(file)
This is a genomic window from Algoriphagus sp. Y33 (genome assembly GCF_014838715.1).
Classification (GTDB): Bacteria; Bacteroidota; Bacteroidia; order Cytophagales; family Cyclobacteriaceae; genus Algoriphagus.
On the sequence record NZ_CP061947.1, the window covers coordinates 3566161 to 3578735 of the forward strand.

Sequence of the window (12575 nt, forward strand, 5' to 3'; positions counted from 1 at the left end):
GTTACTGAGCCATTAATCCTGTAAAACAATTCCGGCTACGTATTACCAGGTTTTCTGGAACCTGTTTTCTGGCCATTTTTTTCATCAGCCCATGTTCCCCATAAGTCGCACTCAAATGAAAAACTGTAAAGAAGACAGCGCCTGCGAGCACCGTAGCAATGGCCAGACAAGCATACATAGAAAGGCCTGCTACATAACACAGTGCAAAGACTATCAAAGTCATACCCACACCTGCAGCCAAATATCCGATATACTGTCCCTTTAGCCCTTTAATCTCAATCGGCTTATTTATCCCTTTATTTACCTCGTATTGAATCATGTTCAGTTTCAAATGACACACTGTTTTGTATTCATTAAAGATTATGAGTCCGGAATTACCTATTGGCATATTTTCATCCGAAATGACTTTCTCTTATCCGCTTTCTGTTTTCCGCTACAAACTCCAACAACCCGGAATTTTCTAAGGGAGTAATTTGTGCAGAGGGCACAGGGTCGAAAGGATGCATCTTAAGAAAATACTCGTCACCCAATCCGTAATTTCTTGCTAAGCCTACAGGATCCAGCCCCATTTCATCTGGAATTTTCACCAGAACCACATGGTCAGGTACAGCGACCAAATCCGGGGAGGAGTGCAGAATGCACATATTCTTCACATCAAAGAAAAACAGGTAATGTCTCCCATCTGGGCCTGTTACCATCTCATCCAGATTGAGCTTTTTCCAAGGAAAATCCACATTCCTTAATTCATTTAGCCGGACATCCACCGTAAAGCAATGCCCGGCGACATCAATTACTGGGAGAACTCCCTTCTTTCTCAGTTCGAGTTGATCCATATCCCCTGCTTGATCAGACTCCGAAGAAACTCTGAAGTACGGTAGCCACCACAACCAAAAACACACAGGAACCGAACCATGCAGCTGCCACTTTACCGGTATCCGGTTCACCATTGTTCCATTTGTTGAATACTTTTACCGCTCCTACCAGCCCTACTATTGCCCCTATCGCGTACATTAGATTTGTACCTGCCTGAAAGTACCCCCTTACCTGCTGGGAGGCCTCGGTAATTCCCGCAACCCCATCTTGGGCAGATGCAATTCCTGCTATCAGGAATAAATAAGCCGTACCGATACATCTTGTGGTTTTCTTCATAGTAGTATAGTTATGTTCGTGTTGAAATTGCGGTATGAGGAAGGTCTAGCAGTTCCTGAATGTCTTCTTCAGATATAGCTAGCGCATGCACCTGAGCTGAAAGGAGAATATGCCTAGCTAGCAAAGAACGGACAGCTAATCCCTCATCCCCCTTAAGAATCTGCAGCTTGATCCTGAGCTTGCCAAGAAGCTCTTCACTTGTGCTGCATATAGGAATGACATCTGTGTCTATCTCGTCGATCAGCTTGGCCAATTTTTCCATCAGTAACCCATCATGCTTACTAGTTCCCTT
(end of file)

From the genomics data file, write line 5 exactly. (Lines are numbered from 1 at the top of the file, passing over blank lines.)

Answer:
GTTACTGAGCCATTAATCCTGTAAAACAATTCCGGCTACGTATTACCAGGTTTTCTGGAACCTGTTTTCTGGCCATTTTTTTCATCAGCCCATGTTCCCCATAAGTCGCACTCAAATGAAAAACTGTAAAGAAGACAGCGCCTGCGAGCACCGTAGCAATGGCCAGACAAGCATACATAGAAAGGCCTGCTACATAACACAGTGCAAAGACTATCAAAGTCATACCCACACCTGCAGCCAAATATCCGATATACTGTCCCTTTAGCCCTTTAATCTCAATCGGCTTATTTATCCCTTTATTTACCTCGTATTGAATCATGTTCAGTTTCAAATGACACACTGTTTTGTATTCATTAAAGATTATGAGTCCGGAATTACCTATTGGCATATTTTCATCCGAAATGACTTTCTCTTATCCGCTTTCTGTTTTCCGCTACAAACTCCAACAACCCGGAATTTTCTAAGGGAGTAATTTGTGCAGAGGGCACAGGGTCGAAAGGATGCATCTTAAGAAAATACTCGTCACCCAATCCGTAATTTCTTGCTAAGCCTACAGGATCCAGCCCCATTTCATCTGGAATTTTCACCAGAACCACATGGTCAGGTACAGCGACCAAATCCGGGGAGGAGTGCAGAATGCACATATTCTTCACATCAAAGAAAAACAGGTAATGTCTCCCATCTGGGCCTGTTACCATCTCATCCAGATTGAGCTTTTTCCAAGGAAAATCCACATTCCTTAATTCATTTAGCCGGACATCCACCGTAAAGCAATGCCCGGCGACATCAATTACTGGGAGAACTCCCTTCTTTCTCAGTTCGAGTTGATCCATATCCCCTGCTTGATCAGACTCCGAAGAAACTCTGAAGTACGGTAGCCACCACAACCAAAAACACACAGGAACCGAACCATGCAGCTGCCACTTTACCGGTATCCGGTTCACCATTGTTCCATTTGTTGAATACTTTTACCGCTCCTACCAGCCCTACTATTGCCCCTATCGCGTACATTAGATTTGTACCTGCCTGAAAGTACCCCCTTACCTGCTGGGAGGCCTCGGTAATTCCCGCAACCCCATCTTGGGCAGATGCAATTCCTGCTATCAGGAATAAATAAGCCGTACCGATACATCTTGTGGTTTTCTTCATAGTAGTATAGTTATGTTCGTGTTGAAATTGCGGTATGAGGAAGGTCTAGCAGTTCCTGAATGTCTTCTTCAGATATAGCTAGCGCATGCACCTGAGCTGAAAGGAGAATATGCCTAGCTAGCAAAGAACGGACAGCTAATCCCTCATCCCCCTTAAGAATCTGCAGCTTGATCCTGAGCTTGCCAAGAAGCTCTTCACTTGTGCTGCATATAGGAATGACATCTGTGTCTATCTCGTCGATCAGCTTGGCCAATTTTTCCATCAGTAACCCATCATGCTTACTAGTTCCCTT